Certain authors or works of literature can become so associated with a particular geographical region that they almost seem to represent them. John Steinbeck, author of boos like Cannery Row and The Grapes of Wrath, is a hero of Salinas, California (there’s even a John Steinbeck museum in that town). The French town is Toulouse could not be prouder of Victor Hugo, and his quintessential French novels, The Hunchbank of Notre Dame and Les Miserables. And while most people have never heard of Prince Edward Island, Canada, if they have it’s almost certainly because of L.M. Montgomery’s Anne of Green Gables. Great authors and great novels can put places on the map.
Though Lee has proven to be a figure as enigmatic as her own Boo Radley, it’s almost impossible to overstate the effect To Kill a Mockingbird has had on American readers and writers. The book was almost an instant classic and remains as a staple of any high-school English curriculum worth its salt. There are a number of reasons why the book is universally praised. Its themes: integrity in the face of corruption, equality in the face of discrimination and hope in the face of despair are about as uplifting as one could hope to find. The writing is, of course, beyond reproach, and though the story may not have the typical “happy ending” the idea that good people will continue to fight the good fight against all odds is a hard one to find fault with.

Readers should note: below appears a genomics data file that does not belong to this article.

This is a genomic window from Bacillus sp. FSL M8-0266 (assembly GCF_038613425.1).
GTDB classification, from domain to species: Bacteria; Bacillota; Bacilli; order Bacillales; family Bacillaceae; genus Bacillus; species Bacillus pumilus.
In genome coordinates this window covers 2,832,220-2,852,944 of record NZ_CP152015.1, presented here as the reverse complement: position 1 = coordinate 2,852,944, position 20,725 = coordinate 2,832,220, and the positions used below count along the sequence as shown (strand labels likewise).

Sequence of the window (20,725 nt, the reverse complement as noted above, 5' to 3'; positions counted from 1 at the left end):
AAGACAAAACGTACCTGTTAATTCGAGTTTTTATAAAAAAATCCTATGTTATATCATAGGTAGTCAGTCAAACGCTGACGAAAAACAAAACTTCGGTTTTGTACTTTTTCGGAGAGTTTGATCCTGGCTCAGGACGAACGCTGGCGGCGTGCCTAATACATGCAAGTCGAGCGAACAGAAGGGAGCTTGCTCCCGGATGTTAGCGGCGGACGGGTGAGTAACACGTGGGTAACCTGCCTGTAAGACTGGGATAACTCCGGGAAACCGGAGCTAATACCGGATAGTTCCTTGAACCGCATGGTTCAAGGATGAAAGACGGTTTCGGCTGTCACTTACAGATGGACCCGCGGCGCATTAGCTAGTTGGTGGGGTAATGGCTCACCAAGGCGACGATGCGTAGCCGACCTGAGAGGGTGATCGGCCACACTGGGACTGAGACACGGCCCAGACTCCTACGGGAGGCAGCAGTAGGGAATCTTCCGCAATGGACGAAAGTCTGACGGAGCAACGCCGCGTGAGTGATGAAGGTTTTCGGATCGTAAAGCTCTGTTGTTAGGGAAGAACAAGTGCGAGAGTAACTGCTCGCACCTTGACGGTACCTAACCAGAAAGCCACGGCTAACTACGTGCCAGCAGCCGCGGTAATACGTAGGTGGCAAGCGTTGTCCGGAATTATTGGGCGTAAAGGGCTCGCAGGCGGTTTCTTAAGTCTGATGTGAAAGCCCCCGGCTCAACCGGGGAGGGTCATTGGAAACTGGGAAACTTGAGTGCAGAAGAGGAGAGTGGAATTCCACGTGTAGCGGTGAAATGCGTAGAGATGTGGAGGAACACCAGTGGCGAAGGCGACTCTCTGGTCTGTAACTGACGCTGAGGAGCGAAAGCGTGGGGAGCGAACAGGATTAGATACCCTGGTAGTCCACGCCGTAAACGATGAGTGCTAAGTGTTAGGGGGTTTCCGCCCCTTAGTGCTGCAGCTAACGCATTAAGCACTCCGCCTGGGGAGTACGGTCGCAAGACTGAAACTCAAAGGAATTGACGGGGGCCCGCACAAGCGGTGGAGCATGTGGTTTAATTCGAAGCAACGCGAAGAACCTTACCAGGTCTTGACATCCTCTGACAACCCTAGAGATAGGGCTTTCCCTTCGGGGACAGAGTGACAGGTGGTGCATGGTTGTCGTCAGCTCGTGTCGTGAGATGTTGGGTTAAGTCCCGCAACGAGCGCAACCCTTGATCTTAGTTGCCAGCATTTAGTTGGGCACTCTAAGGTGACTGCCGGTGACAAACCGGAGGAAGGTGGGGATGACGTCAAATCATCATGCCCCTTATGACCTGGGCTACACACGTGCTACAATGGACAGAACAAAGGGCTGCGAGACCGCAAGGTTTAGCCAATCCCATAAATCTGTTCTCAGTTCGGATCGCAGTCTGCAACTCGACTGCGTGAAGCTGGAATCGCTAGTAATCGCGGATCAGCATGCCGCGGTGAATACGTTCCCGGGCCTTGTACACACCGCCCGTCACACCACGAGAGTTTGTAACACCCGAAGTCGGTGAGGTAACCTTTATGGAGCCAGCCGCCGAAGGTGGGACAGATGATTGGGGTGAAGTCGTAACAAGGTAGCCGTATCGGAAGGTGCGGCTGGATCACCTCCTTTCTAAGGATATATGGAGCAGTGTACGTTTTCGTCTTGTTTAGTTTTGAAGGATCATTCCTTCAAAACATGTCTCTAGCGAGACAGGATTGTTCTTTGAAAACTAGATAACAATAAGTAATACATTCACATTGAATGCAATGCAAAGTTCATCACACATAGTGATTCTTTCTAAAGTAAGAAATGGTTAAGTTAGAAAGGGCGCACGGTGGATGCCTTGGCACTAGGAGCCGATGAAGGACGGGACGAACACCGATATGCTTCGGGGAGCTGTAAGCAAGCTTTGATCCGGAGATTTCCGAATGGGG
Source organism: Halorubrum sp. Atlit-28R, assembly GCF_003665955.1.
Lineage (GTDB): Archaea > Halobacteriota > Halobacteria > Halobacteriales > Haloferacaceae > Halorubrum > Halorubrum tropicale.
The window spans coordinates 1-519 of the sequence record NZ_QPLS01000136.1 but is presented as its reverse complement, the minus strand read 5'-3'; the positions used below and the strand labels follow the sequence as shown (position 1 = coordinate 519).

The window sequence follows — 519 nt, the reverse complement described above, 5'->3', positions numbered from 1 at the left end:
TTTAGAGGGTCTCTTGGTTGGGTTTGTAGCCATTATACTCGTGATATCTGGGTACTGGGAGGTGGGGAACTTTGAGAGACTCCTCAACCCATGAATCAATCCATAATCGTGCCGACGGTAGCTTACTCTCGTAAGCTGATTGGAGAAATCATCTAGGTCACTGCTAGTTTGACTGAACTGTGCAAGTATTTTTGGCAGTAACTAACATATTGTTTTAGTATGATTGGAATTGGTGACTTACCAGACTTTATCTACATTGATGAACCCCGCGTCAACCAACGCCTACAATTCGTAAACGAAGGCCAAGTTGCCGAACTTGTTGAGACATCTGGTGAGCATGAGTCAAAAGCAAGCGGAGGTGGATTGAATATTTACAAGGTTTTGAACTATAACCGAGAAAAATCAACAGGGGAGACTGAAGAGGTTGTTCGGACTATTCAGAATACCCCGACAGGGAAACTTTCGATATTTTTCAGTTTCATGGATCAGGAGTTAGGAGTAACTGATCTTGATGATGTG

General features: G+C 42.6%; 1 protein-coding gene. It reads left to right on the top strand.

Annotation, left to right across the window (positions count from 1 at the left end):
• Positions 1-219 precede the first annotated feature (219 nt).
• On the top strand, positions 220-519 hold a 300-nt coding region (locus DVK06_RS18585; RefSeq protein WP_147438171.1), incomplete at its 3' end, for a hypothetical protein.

Shakespeare seemed to want to make sure his work would be associated with particular regions of Europe: Verona, Denmark, and, of course, Scotland. Even though Macbeth is the only one of the Bard’s tragic plays to be set in Scotland, the play and its titular character are almost synonymous in the minds of many fans. With memorable characters like Lady Macbeth and the three witches (speakers of memorable Macbeth quotes like “Double double, toil and trouble, fire burn and cauldron bubble”), and a dramatic tale of murder and treachery, its maybe not the best representation of present-day Scotland, but it remains a key aspect of Scottish identity (luckily for Scots, otherwise they might just be stuck with the kilt).